When Nevada Journal asked various observers about Cashell's analysis of gaming-industry opinion, his views found widespread support.

"I think that is a very sophisticated and correct view, and enlightened," said University of Nevada, Reno, economics Professor Thomas Cargill. Another source — who requested anonymity — characterized Cashell on the issue as part of an intelligent minority in a gaming industry that's of two minds.

"There is a minority of the gaming industry that understands that it is not in their own best interest to be the only game in town," he said, and which understands "that economic diversification and creating new businesses and new companies in town is actually in their own vested interest, even though that means that they will have to compete for employees."

That is something, he said, they are normally loath to do.

Cargill agreed that the prospect of having to bid for employees has been a big reason why gamers have been reluctant to support diversification. He also noted that a more diversified labor force tends to be a more educated labor force — which means more opportunities to take other jobs.

"See, one of the problems with being in the casino industry is that these people don't really learn a lot of transferable skills," he said. "I mean, they can go from one casino to another, but they can't easily go to a non-gaming environment.

"And so, the more diversified the labor force, the more educated, the more skills it has, it's going to be more demanding. Not just in wages but in working conditions. The casino industry doesn't want that. No employer would."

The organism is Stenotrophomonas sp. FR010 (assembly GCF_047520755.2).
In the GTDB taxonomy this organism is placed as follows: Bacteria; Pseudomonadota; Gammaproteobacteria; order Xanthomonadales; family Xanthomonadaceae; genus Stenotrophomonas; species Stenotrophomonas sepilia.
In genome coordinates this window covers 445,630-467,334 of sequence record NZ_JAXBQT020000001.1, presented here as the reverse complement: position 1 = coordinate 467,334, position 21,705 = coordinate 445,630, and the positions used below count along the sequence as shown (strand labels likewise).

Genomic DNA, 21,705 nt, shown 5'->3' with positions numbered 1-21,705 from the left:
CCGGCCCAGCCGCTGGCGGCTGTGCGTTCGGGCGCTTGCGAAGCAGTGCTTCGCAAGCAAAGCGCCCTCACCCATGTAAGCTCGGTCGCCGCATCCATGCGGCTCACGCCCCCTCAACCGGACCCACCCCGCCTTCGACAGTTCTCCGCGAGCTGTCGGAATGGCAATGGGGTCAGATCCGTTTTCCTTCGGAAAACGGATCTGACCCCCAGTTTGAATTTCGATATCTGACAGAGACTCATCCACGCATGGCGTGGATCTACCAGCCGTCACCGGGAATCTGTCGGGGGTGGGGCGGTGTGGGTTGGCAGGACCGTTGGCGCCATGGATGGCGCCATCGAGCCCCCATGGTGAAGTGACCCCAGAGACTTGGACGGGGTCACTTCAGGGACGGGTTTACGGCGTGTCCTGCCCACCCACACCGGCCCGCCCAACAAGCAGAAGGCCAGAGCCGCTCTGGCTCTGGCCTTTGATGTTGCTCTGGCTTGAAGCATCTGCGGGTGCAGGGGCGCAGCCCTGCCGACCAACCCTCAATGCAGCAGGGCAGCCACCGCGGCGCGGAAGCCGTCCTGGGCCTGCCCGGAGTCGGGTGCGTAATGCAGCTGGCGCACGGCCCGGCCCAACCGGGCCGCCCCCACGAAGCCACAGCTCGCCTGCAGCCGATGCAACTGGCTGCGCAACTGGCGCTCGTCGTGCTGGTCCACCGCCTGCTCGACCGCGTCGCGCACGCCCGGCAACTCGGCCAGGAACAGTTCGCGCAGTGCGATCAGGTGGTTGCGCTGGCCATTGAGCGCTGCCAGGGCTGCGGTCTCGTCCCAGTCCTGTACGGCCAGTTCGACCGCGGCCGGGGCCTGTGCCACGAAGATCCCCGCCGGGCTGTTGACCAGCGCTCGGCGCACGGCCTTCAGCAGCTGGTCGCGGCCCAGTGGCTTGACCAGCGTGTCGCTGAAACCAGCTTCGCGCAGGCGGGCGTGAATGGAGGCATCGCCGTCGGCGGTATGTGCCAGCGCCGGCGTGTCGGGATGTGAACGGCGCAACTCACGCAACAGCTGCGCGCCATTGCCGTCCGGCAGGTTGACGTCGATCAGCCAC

But, observed Cargill, labor-force issues aren't the whole story for the casinos.

"I think that they would view any diversification as weakening their political position," he said.

After the Nevada Journal cover story was published, NPRI learned of additional evidence related to the professor's last point. We'll explore that in Part II of this series, which will be released next Wednesday, Feb. 9, 2011.

Steven Miller is vice president for policy at the Nevada Policy Research Institute. For more visit http://npri.org.

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Steven Miller

Senior Vice President, Nevada Journal Managing Editor

Steven Miller is Nevada Journal Managing Editor, Emeritus, and has been with the Institute since 1997.

Steven graduated cum laude with a B.A. in Philosophy from Claremont Men’s College (now Claremont McKenna). Before joining NPRI, Steven worked as a news reporter in California and Nevada, and a political cartoonist in Nevada, Hawaii and North Carolina. For 10 years he ran a successful commercial illustration studio in New York City, then for five years worked at First Boston Credit Suisse in New York as a technical analyst. After returning to Nevada in 1991, Steven worked as an investigative reporter before joining NPRI.